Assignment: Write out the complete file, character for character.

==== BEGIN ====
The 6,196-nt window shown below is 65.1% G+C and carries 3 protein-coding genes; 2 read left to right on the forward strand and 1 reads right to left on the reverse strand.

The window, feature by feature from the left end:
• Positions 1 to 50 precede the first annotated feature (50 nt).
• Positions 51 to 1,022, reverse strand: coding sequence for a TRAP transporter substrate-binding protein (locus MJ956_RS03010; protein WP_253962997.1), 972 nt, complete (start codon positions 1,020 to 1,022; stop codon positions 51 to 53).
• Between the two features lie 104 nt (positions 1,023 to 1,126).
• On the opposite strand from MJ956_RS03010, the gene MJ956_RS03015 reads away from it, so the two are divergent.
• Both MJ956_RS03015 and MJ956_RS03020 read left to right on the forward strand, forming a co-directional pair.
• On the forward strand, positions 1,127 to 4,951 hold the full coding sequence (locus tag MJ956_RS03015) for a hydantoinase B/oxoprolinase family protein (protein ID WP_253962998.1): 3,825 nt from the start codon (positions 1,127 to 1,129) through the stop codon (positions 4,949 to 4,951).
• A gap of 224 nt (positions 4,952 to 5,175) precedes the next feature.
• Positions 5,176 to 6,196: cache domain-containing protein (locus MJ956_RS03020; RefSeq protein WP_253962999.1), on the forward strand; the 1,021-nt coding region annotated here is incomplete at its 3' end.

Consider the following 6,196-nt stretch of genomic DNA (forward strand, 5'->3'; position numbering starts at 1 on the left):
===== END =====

The 6,196-nt window shown below is 65.1% G+C and carries 3 protein-coding genes; 2 read left to right on the forward strand and 1 reads right to left on the reverse strand.

The window, feature by feature from the left end:
• Positions 1 to 50 precede the first annotated feature (50 nt).
• Positions 51 to 1,022, reverse strand: coding sequence for a TRAP transporter substrate-binding protein (locus MJ956_RS03010; protein WP_253962997.1), 972 nt, complete (start codon positions 1,020 to 1,022; stop codon positions 51 to 53).
• Between the two features lie 104 nt (positions 1,023 to 1,126).
• On the opposite strand from MJ956_RS03010, the gene MJ956_RS03015 reads away from it, so the two are divergent.
• Both MJ956_RS03015 and MJ956_RS03020 read left to right on the forward strand, forming a co-directional pair.
• On the forward strand, positions 1,127 to 4,951 hold the full coding sequence (locus tag MJ956_RS03015) for a hydantoinase B/oxoprolinase family protein (protein ID WP_253962998.1): 3,825 nt from the start codon (positions 1,127 to 1,129) through the stop codon (positions 4,949 to 4,951).
• A gap of 224 nt (positions 4,952 to 5,175) precedes the next feature.
• Positions 5,176 to 6,196: cache domain-containing protein (locus MJ956_RS03020; RefSeq protein WP_253962999.1), on the forward strand; the 1,021-nt coding region annotated here is incomplete at its 3' end.

Consider the following 6,196-nt stretch of genomic DNA (forward strand, 5'->3'; position numbering starts at 1 on the left):